cover image Anne Frank

Anne Frank

Josephine Poole, , illus. by Angela Barrett. . Knopf, $17.95 (40pp) ISBN 978-0-375-93242-7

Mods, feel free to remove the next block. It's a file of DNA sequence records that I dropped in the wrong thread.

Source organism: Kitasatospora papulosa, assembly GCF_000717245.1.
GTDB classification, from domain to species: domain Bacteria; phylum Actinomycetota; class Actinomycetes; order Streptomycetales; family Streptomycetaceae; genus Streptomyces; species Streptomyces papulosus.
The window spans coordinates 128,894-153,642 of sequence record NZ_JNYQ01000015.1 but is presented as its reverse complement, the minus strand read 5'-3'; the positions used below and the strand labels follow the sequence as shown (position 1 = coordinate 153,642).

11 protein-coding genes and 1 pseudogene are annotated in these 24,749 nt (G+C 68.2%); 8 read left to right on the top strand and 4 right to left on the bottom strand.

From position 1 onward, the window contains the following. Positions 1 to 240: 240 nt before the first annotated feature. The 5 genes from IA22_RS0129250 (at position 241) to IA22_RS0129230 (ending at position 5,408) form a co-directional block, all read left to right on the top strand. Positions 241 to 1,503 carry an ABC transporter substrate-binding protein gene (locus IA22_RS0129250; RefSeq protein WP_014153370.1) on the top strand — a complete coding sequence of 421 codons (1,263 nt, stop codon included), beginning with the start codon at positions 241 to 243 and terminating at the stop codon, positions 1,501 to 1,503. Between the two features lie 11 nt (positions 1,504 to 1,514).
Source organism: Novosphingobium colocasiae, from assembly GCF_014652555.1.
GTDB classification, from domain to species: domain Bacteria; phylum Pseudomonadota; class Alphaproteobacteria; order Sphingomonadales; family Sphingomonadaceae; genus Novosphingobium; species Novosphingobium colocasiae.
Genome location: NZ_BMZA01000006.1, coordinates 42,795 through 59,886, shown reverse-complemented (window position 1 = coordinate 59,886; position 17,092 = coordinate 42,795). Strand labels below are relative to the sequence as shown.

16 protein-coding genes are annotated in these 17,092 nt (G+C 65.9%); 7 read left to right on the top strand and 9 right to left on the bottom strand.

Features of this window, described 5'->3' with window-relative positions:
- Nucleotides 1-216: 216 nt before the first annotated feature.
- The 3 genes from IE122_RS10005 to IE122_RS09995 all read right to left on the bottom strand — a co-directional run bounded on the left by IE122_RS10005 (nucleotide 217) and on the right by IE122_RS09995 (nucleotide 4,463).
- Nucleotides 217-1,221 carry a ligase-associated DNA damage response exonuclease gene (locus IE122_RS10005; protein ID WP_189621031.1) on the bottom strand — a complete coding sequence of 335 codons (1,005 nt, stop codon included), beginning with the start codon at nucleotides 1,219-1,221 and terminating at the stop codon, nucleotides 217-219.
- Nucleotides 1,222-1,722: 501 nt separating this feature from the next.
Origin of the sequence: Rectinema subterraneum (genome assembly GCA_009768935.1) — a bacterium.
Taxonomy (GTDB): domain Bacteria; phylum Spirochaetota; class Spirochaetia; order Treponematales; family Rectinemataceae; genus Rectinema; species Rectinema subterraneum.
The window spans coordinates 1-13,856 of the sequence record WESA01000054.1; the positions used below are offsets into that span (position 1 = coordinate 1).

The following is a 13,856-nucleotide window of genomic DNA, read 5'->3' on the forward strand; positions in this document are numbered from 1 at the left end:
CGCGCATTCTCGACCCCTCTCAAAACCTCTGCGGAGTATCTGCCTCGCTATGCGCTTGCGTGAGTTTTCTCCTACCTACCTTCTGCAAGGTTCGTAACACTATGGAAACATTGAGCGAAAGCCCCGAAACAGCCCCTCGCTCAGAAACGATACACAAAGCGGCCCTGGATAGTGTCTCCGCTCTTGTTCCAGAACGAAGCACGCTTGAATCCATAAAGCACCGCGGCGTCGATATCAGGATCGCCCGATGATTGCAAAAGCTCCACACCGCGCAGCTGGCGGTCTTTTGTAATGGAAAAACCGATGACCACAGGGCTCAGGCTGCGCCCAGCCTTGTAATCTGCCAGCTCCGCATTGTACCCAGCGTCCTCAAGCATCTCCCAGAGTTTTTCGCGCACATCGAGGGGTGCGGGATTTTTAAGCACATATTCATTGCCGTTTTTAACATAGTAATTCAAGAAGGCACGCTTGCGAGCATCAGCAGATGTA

Poole and Barrett's (Joan of Arc ) third collaboration tells of Anne Frank's childhood up through the moment her family's hideout is raided by the Nazis, and serves as a kind of introduction to the heroine's diary: "The story of Anne Frank begins with an ordinary little girl, someone you might sit next to in class." Compassionately, calmly, Poole shades in the circumstances that led up to the Holocaust, describing the poverty of the Weimar Republic and Hitler's hate campaign against the Jews: "He accused the Jews of grabbing the best jobs.... And it wasn't fair, because Germans were special—the finest race in the world!" Anne's father finds work in the Netherlands, but the Germans raid there, too. Barrett's gouache paintings begin with a sunny scene of Anne's nursery, and gradually lose their color as Nazism overtakes Europe; by the end of the story, the pictures of the family in their hiding place have faded to dark grays, browns and somber greens. Yet the illustrations maintain a certain softness; one last close-up shows Anne's face, frightened but controlled, as the SS officers take her away. This visual approach keeps youngsters at a safe distance, along with a focus on Miep, Mr. Frank's secretary, who saves Anne's diary and returns it to Mr. Frank after the war: "Anne Frank was no more than a girl, and her short life had come to an end. But her story was just beginning." The green leaves of spring unfurl outside the window as Miep hands him the bright red diary—offering readers a picture of redemption and hope. Ages 8-up. (Aug.)